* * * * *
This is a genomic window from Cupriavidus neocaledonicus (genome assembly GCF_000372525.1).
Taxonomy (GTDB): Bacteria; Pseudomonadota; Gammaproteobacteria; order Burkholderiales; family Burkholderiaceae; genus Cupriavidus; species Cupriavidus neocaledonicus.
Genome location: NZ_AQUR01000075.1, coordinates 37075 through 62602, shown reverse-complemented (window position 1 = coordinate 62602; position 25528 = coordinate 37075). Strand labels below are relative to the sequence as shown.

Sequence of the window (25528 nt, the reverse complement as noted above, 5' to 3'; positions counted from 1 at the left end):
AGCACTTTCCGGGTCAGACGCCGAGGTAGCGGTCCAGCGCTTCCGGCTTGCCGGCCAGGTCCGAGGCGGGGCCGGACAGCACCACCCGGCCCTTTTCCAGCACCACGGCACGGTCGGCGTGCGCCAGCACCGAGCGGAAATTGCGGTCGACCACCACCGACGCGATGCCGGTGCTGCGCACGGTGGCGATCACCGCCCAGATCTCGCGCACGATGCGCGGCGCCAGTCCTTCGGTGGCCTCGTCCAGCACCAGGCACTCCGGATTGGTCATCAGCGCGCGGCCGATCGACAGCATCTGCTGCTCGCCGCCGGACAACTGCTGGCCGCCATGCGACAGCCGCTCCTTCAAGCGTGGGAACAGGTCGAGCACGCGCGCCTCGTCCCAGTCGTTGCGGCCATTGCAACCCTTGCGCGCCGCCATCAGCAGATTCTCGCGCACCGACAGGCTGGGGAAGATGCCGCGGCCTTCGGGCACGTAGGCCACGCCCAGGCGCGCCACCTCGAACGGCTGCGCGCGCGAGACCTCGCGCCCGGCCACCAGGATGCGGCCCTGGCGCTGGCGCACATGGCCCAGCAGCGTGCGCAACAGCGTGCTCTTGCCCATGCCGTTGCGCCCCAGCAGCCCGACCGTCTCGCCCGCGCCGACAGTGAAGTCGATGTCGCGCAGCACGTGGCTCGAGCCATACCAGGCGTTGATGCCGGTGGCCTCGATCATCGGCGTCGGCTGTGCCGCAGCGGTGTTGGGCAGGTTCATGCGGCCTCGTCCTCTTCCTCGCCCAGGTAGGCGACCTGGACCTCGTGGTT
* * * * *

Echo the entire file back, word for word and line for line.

This is a genomic window from Cupriavidus neocaledonicus (genome assembly GCF_000372525.1).
Taxonomy (GTDB): Bacteria; Pseudomonadota; Gammaproteobacteria; order Burkholderiales; family Burkholderiaceae; genus Cupriavidus; species Cupriavidus neocaledonicus.
Genome location: NZ_AQUR01000075.1, coordinates 37075 through 62602, shown reverse-complemented (window position 1 = coordinate 62602; position 25528 = coordinate 37075). Strand labels below are relative to the sequence as shown.

Sequence of the window (25528 nt, the reverse complement as noted above, 5' to 3'; positions counted from 1 at the left end):
AGCACTTTCCGGGTCAGACGCCGAGGTAGCGGTCCAGCGCTTCCGGCTTGCCGGCCAGGTCCGAGGCGGGGCCGGACAGCACCACCCGGCCCTTTTCCAGCACCACGGCACGGTCGGCGTGCGCCAGCACCGAGCGGAAATTGCGGTCGACCACCACCGACGCGATGCCGGTGCTGCGCACGGTGGCGATCACCGCCCAGATCTCGCGCACGATGCGCGGCGCCAGTCCTTCGGTGGCCTCGTCCAGCACCAGGCACTCCGGATTGGTCATCAGCGCGCGGCCGATCGACAGCATCTGCTGCTCGCCGCCGGACAACTGCTGGCCGCCATGCGACAGCCGCTCCTTCAAGCGTGGGAACAGGTCGAGCACGCGCGCCTCGTCCCAGTCGTTGCGGCCATTGCAACCCTTGCGCGCCGCCATCAGCAGATTCTCGCGCACCGACAGGCTGGGGAAGATGCCGCGGCCTTCGGGCACGTAGGCCACGCCCAGGCGCGCCACCTCGAACGGCTGCGCGCGCGAGACCTCGCGCCCGGCCACCAGGATGCGGCCCTGGCGCTGGCGCACATGGCCCAGCAGCGTGCGCAACAGCGTGCTCTTGCCCATGCCGTTGCGCCCCAGCAGCCCGACCGTCTCGCCCGCGCCGACAGTGAAGTCGATGTCGCGCAGCACGTGGCTCGAGCCATACCAGGCGTTGATGCCGGTGGCCTCGATCATCGGCGTCGGCTGTGCCGCAGCGGTGTTGGGCAGGTTCATGCGGCCTCGTCCTCTTCCTCGCCCAGGTAGGCGACCTGGACCTCGTGGTT